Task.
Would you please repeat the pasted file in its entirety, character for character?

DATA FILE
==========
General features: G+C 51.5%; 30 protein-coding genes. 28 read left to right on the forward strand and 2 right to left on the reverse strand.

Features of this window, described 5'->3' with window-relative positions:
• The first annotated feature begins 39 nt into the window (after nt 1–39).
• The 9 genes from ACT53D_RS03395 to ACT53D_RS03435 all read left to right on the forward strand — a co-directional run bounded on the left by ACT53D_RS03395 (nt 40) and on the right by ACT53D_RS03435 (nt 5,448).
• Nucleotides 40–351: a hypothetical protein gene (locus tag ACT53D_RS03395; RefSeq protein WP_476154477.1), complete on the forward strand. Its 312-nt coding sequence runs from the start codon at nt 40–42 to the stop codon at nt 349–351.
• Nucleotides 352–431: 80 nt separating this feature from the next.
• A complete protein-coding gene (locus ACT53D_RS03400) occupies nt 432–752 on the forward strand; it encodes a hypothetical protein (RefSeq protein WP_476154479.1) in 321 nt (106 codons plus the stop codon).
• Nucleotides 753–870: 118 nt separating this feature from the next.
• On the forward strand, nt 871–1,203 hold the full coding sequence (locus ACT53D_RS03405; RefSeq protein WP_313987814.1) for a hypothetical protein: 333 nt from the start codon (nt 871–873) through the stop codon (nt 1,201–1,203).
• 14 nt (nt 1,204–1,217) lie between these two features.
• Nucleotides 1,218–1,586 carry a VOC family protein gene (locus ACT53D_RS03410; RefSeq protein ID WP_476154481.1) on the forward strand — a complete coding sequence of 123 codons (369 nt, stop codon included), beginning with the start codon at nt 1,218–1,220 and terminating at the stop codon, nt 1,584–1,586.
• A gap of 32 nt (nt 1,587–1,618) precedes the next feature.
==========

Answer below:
General features: G+C 51.5%; 30 protein-coding genes. 28 read left to right on the forward strand and 2 right to left on the reverse strand.

Features of this window, described 5'->3' with window-relative positions:
• The first annotated feature begins 39 nt into the window (after nt 1–39).
• The 9 genes from ACT53D_RS03395 to ACT53D_RS03435 all read left to right on the forward strand — a co-directional run bounded on the left by ACT53D_RS03395 (nt 40) and on the right by ACT53D_RS03435 (nt 5,448).
• Nucleotides 40–351: a hypothetical protein gene (locus tag ACT53D_RS03395; RefSeq protein WP_476154477.1), complete on the forward strand. Its 312-nt coding sequence runs from the start codon at nt 40–42 to the stop codon at nt 349–351.
• Nucleotides 352–431: 80 nt separating this feature from the next.
• A complete protein-coding gene (locus ACT53D_RS03400) occupies nt 432–752 on the forward strand; it encodes a hypothetical protein (RefSeq protein WP_476154479.1) in 321 nt (106 codons plus the stop codon).
• Nucleotides 753–870: 118 nt separating this feature from the next.
• On the forward strand, nt 871–1,203 hold the full coding sequence (locus ACT53D_RS03405; RefSeq protein WP_313987814.1) for a hypothetical protein: 333 nt from the start codon (nt 871–873) through the stop codon (nt 1,201–1,203).
• 14 nt (nt 1,204–1,217) lie between these two features.
• Nucleotides 1,218–1,586 carry a VOC family protein gene (locus ACT53D_RS03410; RefSeq protein ID WP_476154481.1) on the forward strand — a complete coding sequence of 123 codons (369 nt, stop codon included), beginning with the start codon at nt 1,218–1,220 and terminating at the stop codon, nt 1,584–1,586.
• A gap of 32 nt (nt 1,587–1,618) precedes the next feature.